I like historical fiction as a general rule and the beginning of the Roman Empire is a particularly fascinating period to read about.  I knew nothing about the title character before I read this book – apparently she was a main character in Robert Graves’s I, Claudius, and this book was written somewhat in response to that – but she was also a fascinating historical figure.  A major player in the early Roman empire, Livia Drusilla was the wife to one emperor, the mother to another and the grandmother to a third.  This book deals primarily with her early life and provides an interesting glimpse into Roman politics of the time and the lives of patrician Roman matrons.


Delancey: A Man, a Woman, a Restaurant, a Marriage  by Molly Wizenberg

I love Molly’s blog, Orangette (who doesn’t?),  her podcast with Matthew Amster-Burton, Spilled Milk, is always funny and one of my favorite things to listen to on the morning commute, and her first book, A Homemade Life: Stories and Recipes from My Kitchen Table, was really lovely.  This new memoir, about opening a pizza restaurant with her husband, Brandon Pettit, lacks the emotional resonance that made A Homemade Life so wonderful, but it is an interesting (and cautionary!) tale of what it’s REALLY like to open a restaurant.


The Truth According to Us: A Novel by Annie Barrows

You may, if you happen to have a daughter who is not quite eight, know Annie Barrows as a co author of Ivy and Bean.  You probably recognize her name as a co-author of The Guernsey Literary and Potato Peel Pie Society, which I absolutely adored.  Fans of the latter will definitely recognize the author’s voice in this book.  Like Guernsey, it’s an epistolary novel.  Like Guernsey, it’s an epistolary novel.  Like Guernsey, it describes a small and somewhat isolated community (here, small town West Virginia instead of the Channel Islands) upon which a somewhat glamorous outsider descends.  The book is charming and funny, and the glamorous outsider here is one Miss Layla Beck who is a participant in the Federal Writers Project during the Great Depression, which I knew nothing about. What this book lacked was the lure of Britain for the avowed Anglophile (ahem, me) and the gravity that Nazis will always lend to any narrative.  Still, it’s charming and eminently readable.


 


Station Eleven: A novel by Emily St. John Mandel

What you may not know about me is that I have a total fear of pandemics (which is one of the reasons I am so adamant about flu shots).  I don’t like to think about how it doesn’t matter that polar icecaps are melting because we’re probably all going to die from some horrible disease long before any of us care.   MRSA freaks me out.  So I didn’t really expect to like this book about life on earth before, during, and after the pandemic that wipes out most of human civilization.  But I did.  I loved it.  The book is beautifully written, and, while terrifying, is ultimately a message of hope — of the preservation of art and civilization in the midst of chaos, because, as Gene Roddenberry put it  “Survival is insufficient.”  This is a superb book.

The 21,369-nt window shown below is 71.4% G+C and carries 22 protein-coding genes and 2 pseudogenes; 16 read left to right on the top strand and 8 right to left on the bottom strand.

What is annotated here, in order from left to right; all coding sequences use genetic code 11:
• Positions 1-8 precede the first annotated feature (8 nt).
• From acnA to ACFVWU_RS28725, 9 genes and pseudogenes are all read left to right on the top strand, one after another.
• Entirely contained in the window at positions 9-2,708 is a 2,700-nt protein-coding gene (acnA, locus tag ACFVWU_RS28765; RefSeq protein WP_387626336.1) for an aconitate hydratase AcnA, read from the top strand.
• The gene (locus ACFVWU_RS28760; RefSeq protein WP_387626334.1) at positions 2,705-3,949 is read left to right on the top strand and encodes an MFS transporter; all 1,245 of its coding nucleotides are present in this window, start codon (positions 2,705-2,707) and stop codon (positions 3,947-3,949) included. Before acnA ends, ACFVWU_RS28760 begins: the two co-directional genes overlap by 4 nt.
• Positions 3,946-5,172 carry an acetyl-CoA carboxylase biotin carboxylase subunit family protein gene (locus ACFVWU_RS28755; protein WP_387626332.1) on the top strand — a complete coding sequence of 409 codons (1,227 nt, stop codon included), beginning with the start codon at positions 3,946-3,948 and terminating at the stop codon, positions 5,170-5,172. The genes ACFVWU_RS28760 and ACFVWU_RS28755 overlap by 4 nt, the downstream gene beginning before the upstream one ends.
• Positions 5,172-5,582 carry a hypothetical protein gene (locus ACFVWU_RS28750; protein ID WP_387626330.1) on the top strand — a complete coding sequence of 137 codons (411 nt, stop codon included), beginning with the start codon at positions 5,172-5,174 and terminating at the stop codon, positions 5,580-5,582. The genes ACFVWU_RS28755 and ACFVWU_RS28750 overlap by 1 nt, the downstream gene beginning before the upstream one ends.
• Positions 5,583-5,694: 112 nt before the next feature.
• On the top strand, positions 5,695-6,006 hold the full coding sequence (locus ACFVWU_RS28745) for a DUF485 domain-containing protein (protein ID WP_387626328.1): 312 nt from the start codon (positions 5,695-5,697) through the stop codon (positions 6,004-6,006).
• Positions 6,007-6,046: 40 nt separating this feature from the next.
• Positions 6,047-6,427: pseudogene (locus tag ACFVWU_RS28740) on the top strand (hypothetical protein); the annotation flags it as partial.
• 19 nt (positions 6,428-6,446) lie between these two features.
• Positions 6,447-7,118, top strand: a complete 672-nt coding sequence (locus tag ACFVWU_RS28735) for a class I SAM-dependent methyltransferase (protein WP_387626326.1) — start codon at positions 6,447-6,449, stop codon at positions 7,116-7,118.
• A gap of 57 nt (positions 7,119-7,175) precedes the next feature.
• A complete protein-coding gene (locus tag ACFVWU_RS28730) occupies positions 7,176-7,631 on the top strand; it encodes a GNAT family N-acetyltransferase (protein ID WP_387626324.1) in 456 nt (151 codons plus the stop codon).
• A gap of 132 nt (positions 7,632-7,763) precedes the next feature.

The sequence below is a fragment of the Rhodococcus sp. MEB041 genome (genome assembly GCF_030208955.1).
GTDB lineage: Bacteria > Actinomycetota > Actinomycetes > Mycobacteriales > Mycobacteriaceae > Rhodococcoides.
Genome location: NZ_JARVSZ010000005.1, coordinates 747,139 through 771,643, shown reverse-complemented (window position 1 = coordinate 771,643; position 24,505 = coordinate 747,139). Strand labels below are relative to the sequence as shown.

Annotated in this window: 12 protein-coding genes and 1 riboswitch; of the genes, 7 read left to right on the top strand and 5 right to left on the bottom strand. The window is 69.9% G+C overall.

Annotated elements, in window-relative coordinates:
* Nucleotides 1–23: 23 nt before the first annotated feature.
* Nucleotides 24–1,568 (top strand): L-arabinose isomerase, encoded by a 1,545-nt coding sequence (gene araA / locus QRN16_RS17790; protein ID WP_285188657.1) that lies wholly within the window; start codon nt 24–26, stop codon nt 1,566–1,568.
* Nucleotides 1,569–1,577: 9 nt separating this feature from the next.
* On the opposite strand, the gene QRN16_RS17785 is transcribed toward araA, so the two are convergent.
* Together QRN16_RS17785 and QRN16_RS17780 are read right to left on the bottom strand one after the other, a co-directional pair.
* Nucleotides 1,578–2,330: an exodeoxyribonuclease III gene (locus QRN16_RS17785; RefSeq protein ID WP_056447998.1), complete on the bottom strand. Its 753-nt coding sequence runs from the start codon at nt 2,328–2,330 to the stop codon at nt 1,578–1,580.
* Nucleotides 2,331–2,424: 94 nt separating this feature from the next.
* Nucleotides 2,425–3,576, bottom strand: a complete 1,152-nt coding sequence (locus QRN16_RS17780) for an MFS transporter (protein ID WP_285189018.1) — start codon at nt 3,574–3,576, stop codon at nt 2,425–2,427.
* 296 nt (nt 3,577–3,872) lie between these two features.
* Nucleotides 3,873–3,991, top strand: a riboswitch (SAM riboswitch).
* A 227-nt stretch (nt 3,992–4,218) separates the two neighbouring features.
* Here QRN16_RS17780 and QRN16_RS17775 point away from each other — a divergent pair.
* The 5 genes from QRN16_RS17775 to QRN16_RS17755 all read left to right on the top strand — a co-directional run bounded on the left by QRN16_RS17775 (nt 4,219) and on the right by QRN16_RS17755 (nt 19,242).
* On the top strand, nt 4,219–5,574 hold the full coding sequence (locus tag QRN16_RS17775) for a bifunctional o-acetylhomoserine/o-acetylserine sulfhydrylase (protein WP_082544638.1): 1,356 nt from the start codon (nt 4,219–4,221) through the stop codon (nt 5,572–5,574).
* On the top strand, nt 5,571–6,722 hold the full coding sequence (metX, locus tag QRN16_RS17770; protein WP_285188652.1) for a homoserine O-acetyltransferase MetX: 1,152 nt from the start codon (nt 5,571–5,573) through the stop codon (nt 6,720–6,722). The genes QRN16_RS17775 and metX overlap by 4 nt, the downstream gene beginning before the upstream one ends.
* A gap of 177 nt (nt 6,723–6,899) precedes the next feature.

Material Girls by Elaine Dimopoulos

YA dystopian fiction is quite a popular genre nowadays, and this one envisions a world obsessed with youth culture and the latest trend.  The book deals mainly with a rebellion at a design house, which, in a world where being on trend is everything, rocks the foundations.  It felt like the stakes weren’t high enough, and I didn’t love the ending, which sort of petered out (which may be a common problem with dystopian fiction – after the world ends, what happens then?  I hated the end of the Hunger Games Trilogy, too) but Dimopoulos has a keen ear for language.  The slang her characters use – calling things “Prime” is so catchy that I found myself using it in real life as if it really was slang – only to be met with quizzical looks.  I think this is a YA book that’s ultimately best left to the actual young adults.

 


Pip by Freya North

Freya North is a British writer who writes unabashedly frothy chick lit about cute girls and handsome men whom circumstances conspire to keep apart until of course, they come together.  They are completely fluffy and completely enjoyable. Pip was no exception.


The Yellow Eyes of Crocodiles: A Novel by Katherine Pancol

When I was in high school, I took French, and we read many French books and French movies.  The books and movies were very French, in that a lot of nothing happened and then they ended.  Big climaxes are not the French way.  The Yellow Eyes of the Crocodiles is very French, except a few things do happen.  The story here was actually quite fun , but I think the translation was terrible – the dialogue was actually jarring and unbelievable.

So, what did you read on your summer vacation?  Any great beach reads? Do you take the summer to dive into literature?  Tell me in the comments!

Did you enjoy this post?

Signup now to receive weekly emails with new content.

I will never give away, trade or sell your email address. You can unsubscribe at any time.

Real Time Web Analytics